The problem is that grade school is designed to keep kids from engaging with the real world, not to go out and be embraced by it. Even if we did make kids work ready by the time graduation rolls around, the only thing waiting for them is starvation wages and poverty. The reality is that what we have here is an 21st Century employment problem, not a 21st Century school problem.
I work with kids on a daily basis that are bright, capable and phenomenally talented and need nothing more than to see the light at the end of the tunnel. They could be and should be in the work world making themselves useful to society. Instead they are trapped in a system that insists on “educating them” indefinitely before deeming them worthy of a living wage.
The thought I frequently bandy about in my mind is this. What if the solution is not to look for a 21st century solution but backwards to the 19th century. Instead of marginalizing our youth in a world of never-ending academia, why don’t we turn them loose to participate in the adult world sooner? The role of school / teachers / curriculum would be to provide “in progress” academic support for kids who are engaged with the real world. We already do this to a small degree with Apprenticeships and Co-ops but why are these programs not the norm rather than the exception?
The question posed is far bigger than any single school, teacher or curriculum. It is a question that needs to be answered by students, parents, teachers, business people and politicians.
- If you want work ready kids by grade the end of grade 12, the business world needs to provide living wages for them when they get out.
- If you want to change what schools / teachers / curriculum teach, then you have to change what qualifies for graduation.
- If you want to change what constitutes high school graduation, you need post secondary to institutions to change entry requirements.
- If you want grade school teachers to support each child’s specific interests or “passion”, then provide the resources and the time to make it happen.
- If you want us to change our teaching practice, then provide us with the time, resources and professional development to do it.
- If critical thinking, innovation, resilience, adaptability and effort are what is most important in school, then stop placing so much emphasis on grades and value what really counts.
Our schools and teachers are more than capable of delivering a 21st Century education, it is the outside world that needs to do a better job in helping the new age of learning to come to fruition.
Some facts and figures
Design Thinking. As hip and happening as I think I am, I had no idea such a thing existed. Sure I knew designers thought but who knew they had a thought process all their own? Now I am told people are trying to apply this kind of thinking to education. No this doesn’t mean you will be seeing a tastefully placed chaise lounge in your child’s grade 1 class any time soon, we are not talking the design of physical space per se. Instead we are talking about curriculum design and delivery, which may involve the creative use of physical space.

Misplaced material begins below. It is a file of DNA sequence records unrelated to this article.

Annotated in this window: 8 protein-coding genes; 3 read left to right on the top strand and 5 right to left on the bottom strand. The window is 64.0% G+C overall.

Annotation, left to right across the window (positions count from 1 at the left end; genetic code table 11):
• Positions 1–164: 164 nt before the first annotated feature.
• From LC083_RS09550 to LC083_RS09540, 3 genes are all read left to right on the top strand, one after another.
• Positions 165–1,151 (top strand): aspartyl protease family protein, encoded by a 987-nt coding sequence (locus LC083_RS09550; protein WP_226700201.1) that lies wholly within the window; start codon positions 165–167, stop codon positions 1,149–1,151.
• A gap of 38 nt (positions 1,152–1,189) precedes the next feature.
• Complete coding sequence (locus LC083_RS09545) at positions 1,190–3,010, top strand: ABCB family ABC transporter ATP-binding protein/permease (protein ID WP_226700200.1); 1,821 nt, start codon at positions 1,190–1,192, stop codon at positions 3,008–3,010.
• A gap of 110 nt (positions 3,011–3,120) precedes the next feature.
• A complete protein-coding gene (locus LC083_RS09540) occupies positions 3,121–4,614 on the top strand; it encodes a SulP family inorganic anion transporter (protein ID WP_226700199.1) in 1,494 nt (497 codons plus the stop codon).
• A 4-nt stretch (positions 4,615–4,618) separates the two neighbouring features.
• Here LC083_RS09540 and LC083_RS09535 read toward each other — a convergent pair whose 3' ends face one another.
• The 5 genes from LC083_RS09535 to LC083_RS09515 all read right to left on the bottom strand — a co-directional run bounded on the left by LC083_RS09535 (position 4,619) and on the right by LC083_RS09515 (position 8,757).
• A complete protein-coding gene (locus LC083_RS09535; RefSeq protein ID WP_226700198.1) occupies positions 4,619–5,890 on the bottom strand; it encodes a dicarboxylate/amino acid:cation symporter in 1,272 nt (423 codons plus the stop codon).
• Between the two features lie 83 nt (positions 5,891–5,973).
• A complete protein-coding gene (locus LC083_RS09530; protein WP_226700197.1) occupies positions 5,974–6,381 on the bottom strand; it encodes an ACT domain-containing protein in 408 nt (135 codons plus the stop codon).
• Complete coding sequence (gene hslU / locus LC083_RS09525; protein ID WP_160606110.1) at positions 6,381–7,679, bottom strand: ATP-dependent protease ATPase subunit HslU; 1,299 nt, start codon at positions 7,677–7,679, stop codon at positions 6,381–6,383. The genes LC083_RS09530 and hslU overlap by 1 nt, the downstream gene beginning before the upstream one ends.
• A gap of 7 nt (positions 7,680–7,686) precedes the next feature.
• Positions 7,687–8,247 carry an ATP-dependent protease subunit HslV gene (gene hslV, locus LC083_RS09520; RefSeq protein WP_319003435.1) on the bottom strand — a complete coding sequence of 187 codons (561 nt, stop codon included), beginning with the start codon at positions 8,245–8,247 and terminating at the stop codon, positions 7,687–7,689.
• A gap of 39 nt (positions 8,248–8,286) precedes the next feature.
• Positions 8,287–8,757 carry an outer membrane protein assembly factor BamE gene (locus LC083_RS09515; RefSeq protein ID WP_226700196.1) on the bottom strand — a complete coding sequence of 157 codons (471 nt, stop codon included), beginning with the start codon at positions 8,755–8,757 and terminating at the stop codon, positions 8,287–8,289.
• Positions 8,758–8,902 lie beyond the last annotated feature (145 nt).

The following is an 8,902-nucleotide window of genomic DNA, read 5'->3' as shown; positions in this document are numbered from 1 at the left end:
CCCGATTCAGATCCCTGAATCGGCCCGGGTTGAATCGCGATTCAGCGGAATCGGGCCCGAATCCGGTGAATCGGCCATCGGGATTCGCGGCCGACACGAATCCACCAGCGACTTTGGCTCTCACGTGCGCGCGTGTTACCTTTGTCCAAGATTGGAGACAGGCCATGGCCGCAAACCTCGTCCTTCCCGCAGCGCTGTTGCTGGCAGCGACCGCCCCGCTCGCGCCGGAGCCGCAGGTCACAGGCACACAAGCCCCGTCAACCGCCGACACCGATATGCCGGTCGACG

My task here it to think about how I have or could use design thinking in my classroom all in 500 words, of which I have already wasted 126, so here goes.
Although “Design Thinking” is a relatively new term in education, I don’t think the mechanics of it differ all that much from they way I was taught to develop my lesson plans way back in the 90’s. Back in the day, if I was to hand in a lesson plan that could be considered a product of “Design Thinking” I would have been given top marks. The kind of learning that Design Thinking espouses, is the “ideal” learning situation, it is nothing new.
The reason we are seeing greater attention given to this kind of lesson design, is that technology has made it increasingly easier to make it happen. A good learning experience is tied to the information available. Not that long ago, we were anchored to the hardcopy materials available to us in our classrooms but technology allows us to reach far beyond the small confines of physical space; therefore, achieving what some would consider the “ideal” learning experience.
This past year I have been given an Information Technology class to teach and as coincidence would have it, this term we are doing some Design Thinking (I think). Kids were tasked with choosing 2 or 3 areas of interest to explore and over an 8 week period they will identify a task, problem or project they want to pursue and they will work on it using the tools and resources available to them.